KENNEDY, SAMUEL (?–ca. 1833). Samuel Kennedy, one of Stephen F. Austin's Old Three Hundred colonists, arrived in Austin's colony as early as 1823, when he and Horatio Chriesman undertook to cultivate Martin Varner's land near the site of present Independence. That same year he and Chriesman pursued thieves who had reportedly stolen Varner's horses. In February and March of 1824 Kennedy and Charles Johnson were chain bearers when Chriesman surveyed the Oyster Creek area. In April of that year Kennedy voted in the Austin colony election and on July 7 received title to a league and a labor now in Fort Bend County. The census of 1826 listed him as a widower aged between forty and fifty. He was listed as a farmer and stock raiser, but he was known as Dr. Kennedy and apparently practiced medicine. He probably died before August 31, 1833, for an entry in William B. Travis's diary for that date mentions legal work in connection with the Sam Kennedy estate.
Another Samuel Kennedy, an Englishman, arrived in Texas in April 1829 and settled in Austin's second colony.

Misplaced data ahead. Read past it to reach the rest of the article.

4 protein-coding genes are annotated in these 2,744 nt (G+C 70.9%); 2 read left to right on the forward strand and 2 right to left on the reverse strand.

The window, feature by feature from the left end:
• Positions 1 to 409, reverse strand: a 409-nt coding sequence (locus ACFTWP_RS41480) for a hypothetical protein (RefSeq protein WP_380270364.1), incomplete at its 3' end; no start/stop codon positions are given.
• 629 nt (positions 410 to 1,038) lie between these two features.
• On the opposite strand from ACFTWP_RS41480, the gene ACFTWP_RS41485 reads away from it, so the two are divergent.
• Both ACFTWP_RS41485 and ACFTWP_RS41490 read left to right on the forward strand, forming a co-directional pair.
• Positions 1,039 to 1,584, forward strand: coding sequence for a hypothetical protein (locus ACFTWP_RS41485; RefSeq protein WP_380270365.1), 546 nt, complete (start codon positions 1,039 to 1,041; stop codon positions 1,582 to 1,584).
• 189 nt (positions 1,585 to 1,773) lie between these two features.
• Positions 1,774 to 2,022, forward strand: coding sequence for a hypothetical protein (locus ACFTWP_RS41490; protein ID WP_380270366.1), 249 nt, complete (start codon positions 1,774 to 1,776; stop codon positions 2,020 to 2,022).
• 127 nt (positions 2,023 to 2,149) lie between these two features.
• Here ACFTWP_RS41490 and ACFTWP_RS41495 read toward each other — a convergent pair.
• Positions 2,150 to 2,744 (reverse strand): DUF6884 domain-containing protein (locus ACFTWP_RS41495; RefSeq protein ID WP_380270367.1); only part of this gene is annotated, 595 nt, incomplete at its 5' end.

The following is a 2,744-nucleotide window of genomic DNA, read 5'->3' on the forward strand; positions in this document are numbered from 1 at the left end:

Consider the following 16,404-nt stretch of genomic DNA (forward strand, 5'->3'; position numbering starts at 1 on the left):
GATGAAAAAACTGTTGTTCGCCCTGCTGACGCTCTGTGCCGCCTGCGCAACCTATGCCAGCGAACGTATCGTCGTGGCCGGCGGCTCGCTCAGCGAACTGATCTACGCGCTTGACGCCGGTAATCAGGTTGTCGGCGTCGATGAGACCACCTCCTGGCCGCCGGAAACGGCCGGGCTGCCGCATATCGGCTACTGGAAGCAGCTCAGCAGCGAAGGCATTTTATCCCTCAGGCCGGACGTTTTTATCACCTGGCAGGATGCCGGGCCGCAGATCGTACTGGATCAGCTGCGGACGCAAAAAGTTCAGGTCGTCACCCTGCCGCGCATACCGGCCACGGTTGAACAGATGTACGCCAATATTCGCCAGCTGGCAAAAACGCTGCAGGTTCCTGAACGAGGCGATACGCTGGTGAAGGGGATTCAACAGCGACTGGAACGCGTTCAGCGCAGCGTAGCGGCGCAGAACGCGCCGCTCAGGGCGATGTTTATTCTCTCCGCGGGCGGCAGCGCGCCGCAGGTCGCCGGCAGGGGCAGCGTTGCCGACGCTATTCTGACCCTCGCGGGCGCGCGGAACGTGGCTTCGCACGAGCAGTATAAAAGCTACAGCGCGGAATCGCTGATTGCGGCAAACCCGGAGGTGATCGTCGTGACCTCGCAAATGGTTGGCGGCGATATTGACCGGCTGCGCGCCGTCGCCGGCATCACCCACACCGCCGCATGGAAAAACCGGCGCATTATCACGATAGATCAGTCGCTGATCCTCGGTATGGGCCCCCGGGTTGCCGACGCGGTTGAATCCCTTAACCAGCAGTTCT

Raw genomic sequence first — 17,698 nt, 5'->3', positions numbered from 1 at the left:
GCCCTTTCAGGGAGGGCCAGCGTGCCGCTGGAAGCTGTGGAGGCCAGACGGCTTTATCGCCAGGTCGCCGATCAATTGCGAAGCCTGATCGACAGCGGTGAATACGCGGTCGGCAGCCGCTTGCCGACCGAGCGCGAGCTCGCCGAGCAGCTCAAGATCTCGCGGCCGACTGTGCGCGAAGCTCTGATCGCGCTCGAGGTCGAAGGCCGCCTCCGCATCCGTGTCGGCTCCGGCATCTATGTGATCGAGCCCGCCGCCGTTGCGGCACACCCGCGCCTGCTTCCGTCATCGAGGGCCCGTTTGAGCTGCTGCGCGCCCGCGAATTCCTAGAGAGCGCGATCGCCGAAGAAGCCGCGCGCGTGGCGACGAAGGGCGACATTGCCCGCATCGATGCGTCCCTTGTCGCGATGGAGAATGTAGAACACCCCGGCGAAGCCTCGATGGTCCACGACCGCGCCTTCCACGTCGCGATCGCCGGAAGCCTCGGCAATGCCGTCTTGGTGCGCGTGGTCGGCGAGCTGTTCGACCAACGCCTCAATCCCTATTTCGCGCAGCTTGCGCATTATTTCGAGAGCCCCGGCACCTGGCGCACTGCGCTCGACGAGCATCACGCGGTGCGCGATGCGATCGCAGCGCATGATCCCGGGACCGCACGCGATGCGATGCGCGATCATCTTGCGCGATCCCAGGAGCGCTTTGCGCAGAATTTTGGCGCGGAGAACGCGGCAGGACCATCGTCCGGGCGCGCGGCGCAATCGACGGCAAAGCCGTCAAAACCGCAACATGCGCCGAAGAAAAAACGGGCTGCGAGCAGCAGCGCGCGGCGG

Image Use Disclaimer
All copyrighted materials included within the Handbook of Texas Online are in accordance with Title 17 U.S.C. Section 107 related to Copyright and “Fair Use” for Non-Profit educational institutions, which permits the Texas State Historical Association (TSHA), to utilize copyrighted materials to further scholarship, education, and inform the public. The TSHA makes every effort to conform to the principles of fair use and to comply with copyright law.
For more information go to: http://www.law.cornell.edu/uscode/17/107.shtml
If you wish to use copyrighted material from this site for purposes of your own that go beyond fair use, you must obtain permission from the copyright owner.
The following, adapted from the Chicago Manual of Style, 15th edition, is the preferred citation for this article.Handbook of Texas Online, "KENNEDY, SAMUEL," accessed May 29, 2020, http://www.tshaonline.org/handbook/online/articles/fke24.
Uploaded on June 15, 2010. Published by the Texas State Historical Association.